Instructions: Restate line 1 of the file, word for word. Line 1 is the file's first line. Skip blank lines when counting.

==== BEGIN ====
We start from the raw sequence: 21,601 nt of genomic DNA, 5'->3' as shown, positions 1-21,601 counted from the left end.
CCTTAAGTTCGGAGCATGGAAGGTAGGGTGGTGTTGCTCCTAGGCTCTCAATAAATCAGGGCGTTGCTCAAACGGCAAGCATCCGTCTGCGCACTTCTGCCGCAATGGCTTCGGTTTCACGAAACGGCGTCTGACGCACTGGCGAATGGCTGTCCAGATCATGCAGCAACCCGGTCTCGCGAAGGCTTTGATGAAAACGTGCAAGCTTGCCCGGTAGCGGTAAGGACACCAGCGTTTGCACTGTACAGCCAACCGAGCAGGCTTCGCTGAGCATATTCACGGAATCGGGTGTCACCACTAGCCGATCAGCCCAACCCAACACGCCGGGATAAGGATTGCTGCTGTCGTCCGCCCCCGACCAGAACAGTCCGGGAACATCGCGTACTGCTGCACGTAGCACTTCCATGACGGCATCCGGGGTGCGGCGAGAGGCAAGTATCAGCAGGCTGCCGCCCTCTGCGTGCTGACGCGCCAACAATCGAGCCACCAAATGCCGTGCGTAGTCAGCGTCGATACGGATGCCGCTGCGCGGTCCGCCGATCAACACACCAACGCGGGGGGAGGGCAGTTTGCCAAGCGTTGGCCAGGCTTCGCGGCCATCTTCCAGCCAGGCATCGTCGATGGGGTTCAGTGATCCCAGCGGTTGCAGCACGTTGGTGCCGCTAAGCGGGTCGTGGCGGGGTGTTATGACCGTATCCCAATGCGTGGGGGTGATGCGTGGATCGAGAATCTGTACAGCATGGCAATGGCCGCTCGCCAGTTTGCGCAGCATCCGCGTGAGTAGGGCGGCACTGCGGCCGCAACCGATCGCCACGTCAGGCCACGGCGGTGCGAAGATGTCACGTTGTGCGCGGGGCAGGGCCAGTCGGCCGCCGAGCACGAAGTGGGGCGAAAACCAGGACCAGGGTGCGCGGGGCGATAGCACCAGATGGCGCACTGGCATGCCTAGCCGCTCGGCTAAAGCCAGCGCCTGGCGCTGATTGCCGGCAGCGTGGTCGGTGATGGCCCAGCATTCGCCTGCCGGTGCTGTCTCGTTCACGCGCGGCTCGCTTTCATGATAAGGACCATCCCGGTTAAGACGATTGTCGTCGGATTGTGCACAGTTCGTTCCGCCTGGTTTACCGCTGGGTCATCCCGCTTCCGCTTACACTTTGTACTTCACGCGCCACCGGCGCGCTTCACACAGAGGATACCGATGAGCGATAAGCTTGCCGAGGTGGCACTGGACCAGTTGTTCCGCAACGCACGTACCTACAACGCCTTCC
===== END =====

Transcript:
We start from the raw sequence: 21,601 nt of genomic DNA, 5'->3' as shown, positions 1-21,601 counted from the left end.